You would be taken far more seriously if you at least outlined your thoughts here in the SOS forums. A forum is a place for conversations, we have no problem with members referencing 3rd party youtube tutorials, that's a form of sharing, but the members here do regard posters promoting their own links as spam.

How about sharing your thoughts here as well.

Andy :beamup:
Agree with the policy here, I hate spammy YouTube videos trying to fleece struggling producers to part with the little money they have.

In this case however, the advice is rather balanced and insightful and doesn’t appear to be aggressively selling any magic music beans.
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Re: Is it actually possible to make money from music anymore?

Postby blinddrew » Thu Jan 25, 2018 11:30 am

Hmm. I might actually watch them then. :)
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Re: Is it actually possible to make money from music anymore?

Postby The Red Bladder » Thu Jan 25, 2018 2:10 pm

I've worked with people at every level in this business, from Pink Floyd, to the local squint-eyed pudgy girl singer-songwriter, from very top to the very bottom, from Prince to the local pub band whose drummer does not know how to tune his kit. I've worked with famous orchestras and impoverished DJs who have to sleep in the back of their vans.

There are things that the successful do, that the unsuccessful do not do. In fact, the unsuccessful will tell you that they absolutely refuse to do those things that the successful do, because it would 'compromise their art' or "We are a pub band and don't need to do that!" or some such rubbish.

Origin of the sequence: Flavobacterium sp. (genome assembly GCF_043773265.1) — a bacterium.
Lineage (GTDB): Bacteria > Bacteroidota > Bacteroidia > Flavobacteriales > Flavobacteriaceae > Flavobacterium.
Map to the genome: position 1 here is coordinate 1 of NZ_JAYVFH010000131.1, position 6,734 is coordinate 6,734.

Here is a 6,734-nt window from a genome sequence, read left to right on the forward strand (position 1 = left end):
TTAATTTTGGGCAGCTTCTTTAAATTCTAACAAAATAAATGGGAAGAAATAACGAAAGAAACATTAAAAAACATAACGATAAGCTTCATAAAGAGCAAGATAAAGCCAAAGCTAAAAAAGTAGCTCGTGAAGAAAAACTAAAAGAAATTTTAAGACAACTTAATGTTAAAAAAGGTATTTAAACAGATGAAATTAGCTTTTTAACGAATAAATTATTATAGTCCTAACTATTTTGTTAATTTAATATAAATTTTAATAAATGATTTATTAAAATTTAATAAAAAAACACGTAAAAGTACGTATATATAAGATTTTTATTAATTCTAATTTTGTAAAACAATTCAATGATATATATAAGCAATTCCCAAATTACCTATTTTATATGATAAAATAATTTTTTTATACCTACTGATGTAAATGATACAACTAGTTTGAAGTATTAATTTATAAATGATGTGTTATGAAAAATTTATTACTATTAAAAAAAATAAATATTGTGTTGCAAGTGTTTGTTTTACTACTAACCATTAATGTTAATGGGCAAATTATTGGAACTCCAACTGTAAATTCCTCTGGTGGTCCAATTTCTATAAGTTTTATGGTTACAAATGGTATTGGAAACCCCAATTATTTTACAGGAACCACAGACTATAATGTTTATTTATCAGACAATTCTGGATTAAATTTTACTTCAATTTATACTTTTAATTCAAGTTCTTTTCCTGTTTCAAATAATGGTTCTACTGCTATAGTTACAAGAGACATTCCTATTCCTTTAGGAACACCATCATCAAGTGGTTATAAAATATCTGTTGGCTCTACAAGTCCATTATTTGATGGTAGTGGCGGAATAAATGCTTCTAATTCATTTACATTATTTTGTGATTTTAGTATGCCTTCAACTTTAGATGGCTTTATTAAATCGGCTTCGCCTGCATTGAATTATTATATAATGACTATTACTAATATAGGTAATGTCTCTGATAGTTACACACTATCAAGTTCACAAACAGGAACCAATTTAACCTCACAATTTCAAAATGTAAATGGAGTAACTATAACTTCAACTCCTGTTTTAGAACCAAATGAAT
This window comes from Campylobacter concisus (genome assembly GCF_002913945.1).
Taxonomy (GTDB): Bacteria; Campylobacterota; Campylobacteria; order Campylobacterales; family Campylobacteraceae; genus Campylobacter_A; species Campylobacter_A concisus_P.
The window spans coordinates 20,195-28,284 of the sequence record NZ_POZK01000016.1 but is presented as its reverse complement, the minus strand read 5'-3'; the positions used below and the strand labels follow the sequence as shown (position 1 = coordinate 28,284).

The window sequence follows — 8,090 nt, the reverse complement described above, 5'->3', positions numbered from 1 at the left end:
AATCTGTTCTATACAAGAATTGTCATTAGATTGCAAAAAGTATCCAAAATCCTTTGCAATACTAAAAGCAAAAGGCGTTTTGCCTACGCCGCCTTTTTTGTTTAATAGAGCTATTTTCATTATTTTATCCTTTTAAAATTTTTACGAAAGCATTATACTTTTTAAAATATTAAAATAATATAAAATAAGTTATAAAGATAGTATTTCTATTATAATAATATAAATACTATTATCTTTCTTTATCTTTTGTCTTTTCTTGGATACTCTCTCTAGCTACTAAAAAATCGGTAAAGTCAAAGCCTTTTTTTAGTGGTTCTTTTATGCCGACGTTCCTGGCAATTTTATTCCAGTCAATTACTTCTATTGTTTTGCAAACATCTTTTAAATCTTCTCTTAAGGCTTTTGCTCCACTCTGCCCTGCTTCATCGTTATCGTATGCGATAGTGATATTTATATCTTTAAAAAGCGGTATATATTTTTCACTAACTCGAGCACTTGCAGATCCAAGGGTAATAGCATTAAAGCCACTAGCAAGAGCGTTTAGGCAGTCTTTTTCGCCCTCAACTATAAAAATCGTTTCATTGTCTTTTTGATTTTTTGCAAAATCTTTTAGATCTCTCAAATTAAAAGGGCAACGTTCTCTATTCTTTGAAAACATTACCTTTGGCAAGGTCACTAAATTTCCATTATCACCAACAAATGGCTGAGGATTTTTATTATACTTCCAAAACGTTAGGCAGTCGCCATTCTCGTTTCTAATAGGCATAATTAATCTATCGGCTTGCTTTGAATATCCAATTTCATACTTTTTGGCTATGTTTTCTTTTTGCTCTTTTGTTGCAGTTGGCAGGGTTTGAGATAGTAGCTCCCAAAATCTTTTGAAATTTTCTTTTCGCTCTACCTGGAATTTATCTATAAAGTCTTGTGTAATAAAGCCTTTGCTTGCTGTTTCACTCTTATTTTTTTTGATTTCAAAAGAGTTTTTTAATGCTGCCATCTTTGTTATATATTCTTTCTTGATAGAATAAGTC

1. They learn their craft. If you are a song writer, learn how to write a song. Sit down and analyse pop songs and understand the structure of breaks, bridges, melody lines, links and key changes. Understand arrangements, modes and counterpoints and when you hear a successful song, be it Beatles or Nicki Minaj, sit down and work out the structure of that song, count up the number of melody lines in that song (usually at least five, 'Starships' has about eight - 'A Day in the Life' over ten!)

2. They put on a show. When Pink Floyd were still playing grotty halls and university canteens, they put more effort into lighting, than anything else. Even back then, every song had its own lighting theme and lighting structure. If all you do, is stand on stage, using nothing more than the house lights and just stare either at you feet, or (worst of all) just look at each other, instead of engaging the audience, you deserve failure! Lighting today is light, cheap and very effective. So before you spend (waste) money on a new synth or axe (as if the audience cares what you play!) spend that money on some inventive lighting - and when it comes to paying for crew, the lighting guy is waaaay more important than the sound guy.

3. Gig! You can sit in your bedroom studio until you are blue in the face and all the cows have come home - every successful act I have ever worked with was gigging and gigging hard! If you ain't doing several gigs a week, you are not going to be successful - and even the mega-successful gig their tails off! (Back to Pink Floyd!) When PF released 'The Division Bell' they did a staggering 347 shows around Planet Earth - and them's wos big shows, grossing over $100m, which was a record at the time.